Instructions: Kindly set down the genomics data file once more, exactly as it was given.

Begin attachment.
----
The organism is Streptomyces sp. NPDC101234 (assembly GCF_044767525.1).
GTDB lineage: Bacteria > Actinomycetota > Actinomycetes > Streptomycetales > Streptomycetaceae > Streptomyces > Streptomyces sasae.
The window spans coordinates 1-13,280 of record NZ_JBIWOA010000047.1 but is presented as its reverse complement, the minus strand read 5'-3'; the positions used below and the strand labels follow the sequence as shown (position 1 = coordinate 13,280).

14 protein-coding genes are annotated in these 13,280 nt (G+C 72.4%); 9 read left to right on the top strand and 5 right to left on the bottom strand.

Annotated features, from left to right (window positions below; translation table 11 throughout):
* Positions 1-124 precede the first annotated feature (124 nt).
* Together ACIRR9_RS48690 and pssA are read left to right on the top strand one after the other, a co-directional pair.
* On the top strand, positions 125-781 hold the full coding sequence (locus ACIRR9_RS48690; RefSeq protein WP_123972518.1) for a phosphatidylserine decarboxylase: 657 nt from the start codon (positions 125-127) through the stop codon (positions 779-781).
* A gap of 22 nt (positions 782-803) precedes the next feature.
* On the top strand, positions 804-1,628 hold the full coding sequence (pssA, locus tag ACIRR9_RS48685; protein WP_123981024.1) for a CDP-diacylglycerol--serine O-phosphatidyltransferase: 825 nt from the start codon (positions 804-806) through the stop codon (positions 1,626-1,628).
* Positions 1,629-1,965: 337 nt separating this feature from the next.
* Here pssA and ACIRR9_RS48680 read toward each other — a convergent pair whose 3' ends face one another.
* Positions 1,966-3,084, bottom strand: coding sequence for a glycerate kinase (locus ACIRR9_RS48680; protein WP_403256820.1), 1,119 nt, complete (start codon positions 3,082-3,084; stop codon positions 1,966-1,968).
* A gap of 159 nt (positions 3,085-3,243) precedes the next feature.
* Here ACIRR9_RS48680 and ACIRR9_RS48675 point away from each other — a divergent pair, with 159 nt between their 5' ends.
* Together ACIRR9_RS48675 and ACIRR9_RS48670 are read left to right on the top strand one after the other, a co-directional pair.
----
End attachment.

The organism is Streptomyces sp. NPDC101234 (assembly GCF_044767525.1).
GTDB lineage: Bacteria > Actinomycetota > Actinomycetes > Streptomycetales > Streptomycetaceae > Streptomyces > Streptomyces sasae.
The window spans coordinates 1-13,280 of record NZ_JBIWOA010000047.1 but is presented as its reverse complement, the minus strand read 5'-3'; the positions used below and the strand labels follow the sequence as shown (position 1 = coordinate 13,280).

14 protein-coding genes are annotated in these 13,280 nt (G+C 72.4%); 9 read left to right on the top strand and 5 right to left on the bottom strand.

Annotated features, from left to right (window positions below; translation table 11 throughout):
* Positions 1-124 precede the first annotated feature (124 nt).
* Together ACIRR9_RS48690 and pssA are read left to right on the top strand one after the other, a co-directional pair.
* On the top strand, positions 125-781 hold the full coding sequence (locus ACIRR9_RS48690; RefSeq protein WP_123972518.1) for a phosphatidylserine decarboxylase: 657 nt from the start codon (positions 125-127) through the stop codon (positions 779-781).
* A gap of 22 nt (positions 782-803) precedes the next feature.
* On the top strand, positions 804-1,628 hold the full coding sequence (pssA, locus tag ACIRR9_RS48685; protein WP_123981024.1) for a CDP-diacylglycerol--serine O-phosphatidyltransferase: 825 nt from the start codon (positions 804-806) through the stop codon (positions 1,626-1,628).
* Positions 1,629-1,965: 337 nt separating this feature from the next.
* Here pssA and ACIRR9_RS48680 read toward each other — a convergent pair whose 3' ends face one another.
* Positions 1,966-3,084, bottom strand: coding sequence for a glycerate kinase (locus ACIRR9_RS48680; protein WP_403256820.1), 1,119 nt, complete (start codon positions 3,082-3,084; stop codon positions 1,966-1,968).
* A gap of 159 nt (positions 3,085-3,243) precedes the next feature.
* Here ACIRR9_RS48680 and ACIRR9_RS48675 point away from each other — a divergent pair, with 159 nt between their 5' ends.
* Together ACIRR9_RS48675 and ACIRR9_RS48670 are read left to right on the top strand one after the other, a co-directional pair.